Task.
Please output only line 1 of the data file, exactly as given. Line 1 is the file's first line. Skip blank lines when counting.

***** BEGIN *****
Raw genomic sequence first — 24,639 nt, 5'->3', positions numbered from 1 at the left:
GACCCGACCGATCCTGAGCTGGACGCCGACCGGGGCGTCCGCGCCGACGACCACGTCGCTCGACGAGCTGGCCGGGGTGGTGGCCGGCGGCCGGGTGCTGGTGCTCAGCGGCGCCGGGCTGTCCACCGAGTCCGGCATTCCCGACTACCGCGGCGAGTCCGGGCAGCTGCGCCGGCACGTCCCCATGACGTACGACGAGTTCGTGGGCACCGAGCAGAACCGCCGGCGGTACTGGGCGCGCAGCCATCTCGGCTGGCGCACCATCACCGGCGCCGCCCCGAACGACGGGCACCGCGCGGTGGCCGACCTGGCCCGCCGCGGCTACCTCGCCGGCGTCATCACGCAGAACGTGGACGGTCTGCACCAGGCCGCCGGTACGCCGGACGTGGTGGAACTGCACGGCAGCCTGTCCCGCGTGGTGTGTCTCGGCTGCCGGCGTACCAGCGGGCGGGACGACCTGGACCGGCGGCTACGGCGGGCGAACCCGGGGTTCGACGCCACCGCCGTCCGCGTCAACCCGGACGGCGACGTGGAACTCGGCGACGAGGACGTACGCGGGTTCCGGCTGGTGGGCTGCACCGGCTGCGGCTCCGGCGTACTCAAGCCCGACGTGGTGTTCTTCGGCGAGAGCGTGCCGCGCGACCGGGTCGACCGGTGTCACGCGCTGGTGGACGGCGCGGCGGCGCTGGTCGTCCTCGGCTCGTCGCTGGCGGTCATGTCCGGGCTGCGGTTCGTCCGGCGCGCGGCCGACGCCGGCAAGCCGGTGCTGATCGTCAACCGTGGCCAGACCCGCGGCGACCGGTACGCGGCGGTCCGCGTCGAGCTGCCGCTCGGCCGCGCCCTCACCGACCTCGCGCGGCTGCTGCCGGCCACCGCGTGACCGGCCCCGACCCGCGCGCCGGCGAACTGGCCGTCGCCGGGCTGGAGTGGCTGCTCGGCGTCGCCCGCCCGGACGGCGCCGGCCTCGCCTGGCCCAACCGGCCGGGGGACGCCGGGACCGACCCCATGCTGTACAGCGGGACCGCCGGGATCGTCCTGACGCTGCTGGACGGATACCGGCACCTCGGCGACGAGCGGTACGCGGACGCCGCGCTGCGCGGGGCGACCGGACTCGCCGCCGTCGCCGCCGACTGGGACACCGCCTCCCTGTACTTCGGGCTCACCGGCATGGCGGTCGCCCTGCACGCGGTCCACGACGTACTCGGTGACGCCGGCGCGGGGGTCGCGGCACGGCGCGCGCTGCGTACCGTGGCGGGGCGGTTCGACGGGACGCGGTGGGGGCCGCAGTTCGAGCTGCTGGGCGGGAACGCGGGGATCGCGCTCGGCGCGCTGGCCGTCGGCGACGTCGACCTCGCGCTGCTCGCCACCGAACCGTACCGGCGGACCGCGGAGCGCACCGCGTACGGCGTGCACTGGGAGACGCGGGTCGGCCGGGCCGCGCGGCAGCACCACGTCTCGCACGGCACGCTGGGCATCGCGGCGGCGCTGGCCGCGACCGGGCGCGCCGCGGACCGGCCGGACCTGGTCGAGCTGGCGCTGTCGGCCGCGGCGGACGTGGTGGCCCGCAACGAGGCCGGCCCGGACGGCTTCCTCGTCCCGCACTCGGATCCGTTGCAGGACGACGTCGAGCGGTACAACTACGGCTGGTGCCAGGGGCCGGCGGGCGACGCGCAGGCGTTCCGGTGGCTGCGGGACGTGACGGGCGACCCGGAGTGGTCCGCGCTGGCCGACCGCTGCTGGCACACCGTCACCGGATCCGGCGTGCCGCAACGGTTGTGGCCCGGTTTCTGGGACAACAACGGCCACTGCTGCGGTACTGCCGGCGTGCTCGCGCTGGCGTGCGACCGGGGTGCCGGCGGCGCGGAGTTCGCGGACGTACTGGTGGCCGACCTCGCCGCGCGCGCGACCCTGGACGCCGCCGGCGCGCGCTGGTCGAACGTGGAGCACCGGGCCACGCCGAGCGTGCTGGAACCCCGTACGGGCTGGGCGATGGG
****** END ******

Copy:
Raw genomic sequence first — 24,639 nt, 5'->3', positions numbered from 1 at the left: